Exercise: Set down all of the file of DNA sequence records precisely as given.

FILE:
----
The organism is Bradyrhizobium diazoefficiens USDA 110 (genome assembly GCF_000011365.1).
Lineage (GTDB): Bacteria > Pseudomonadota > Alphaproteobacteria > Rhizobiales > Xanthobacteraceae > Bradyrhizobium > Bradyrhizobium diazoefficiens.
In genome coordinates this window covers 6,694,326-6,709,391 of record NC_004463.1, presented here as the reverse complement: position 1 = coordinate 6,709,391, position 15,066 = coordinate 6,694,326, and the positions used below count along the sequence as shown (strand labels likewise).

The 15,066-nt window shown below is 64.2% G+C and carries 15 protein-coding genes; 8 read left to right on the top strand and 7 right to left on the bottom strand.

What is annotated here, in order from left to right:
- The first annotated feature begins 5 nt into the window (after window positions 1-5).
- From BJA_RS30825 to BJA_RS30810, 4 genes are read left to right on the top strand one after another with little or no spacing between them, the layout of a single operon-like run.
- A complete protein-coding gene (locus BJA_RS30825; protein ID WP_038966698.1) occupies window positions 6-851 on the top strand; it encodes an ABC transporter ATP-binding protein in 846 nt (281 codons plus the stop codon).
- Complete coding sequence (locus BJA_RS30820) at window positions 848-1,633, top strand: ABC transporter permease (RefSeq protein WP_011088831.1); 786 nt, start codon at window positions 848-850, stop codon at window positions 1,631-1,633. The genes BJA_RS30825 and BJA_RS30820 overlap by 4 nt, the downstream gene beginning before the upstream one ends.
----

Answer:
The organism is Bradyrhizobium diazoefficiens USDA 110 (genome assembly GCF_000011365.1).
Lineage (GTDB): Bacteria > Pseudomonadota > Alphaproteobacteria > Rhizobiales > Xanthobacteraceae > Bradyrhizobium > Bradyrhizobium diazoefficiens.
In genome coordinates this window covers 6,694,326-6,709,391 of record NC_004463.1, presented here as the reverse complement: position 1 = coordinate 6,709,391, position 15,066 = coordinate 6,694,326, and the positions used below count along the sequence as shown (strand labels likewise).

The 15,066-nt window shown below is 64.2% G+C and carries 15 protein-coding genes; 8 read left to right on the top strand and 7 right to left on the bottom strand.

What is annotated here, in order from left to right:
- The first annotated feature begins 5 nt into the window (after window positions 1-5).
- From BJA_RS30825 to BJA_RS30810, 4 genes are read left to right on the top strand one after another with little or no spacing between them, the layout of a single operon-like run.
- A complete protein-coding gene (locus BJA_RS30825; protein ID WP_038966698.1) occupies window positions 6-851 on the top strand; it encodes an ABC transporter ATP-binding protein in 846 nt (281 codons plus the stop codon).
- Complete coding sequence (locus BJA_RS30820) at window positions 848-1,633, top strand: ABC transporter permease (RefSeq protein WP_011088831.1); 786 nt, start codon at window positions 848-850, stop codon at window positions 1,631-1,633. The genes BJA_RS30825 and BJA_RS30820 overlap by 4 nt, the downstream gene beginning before the upstream one ends.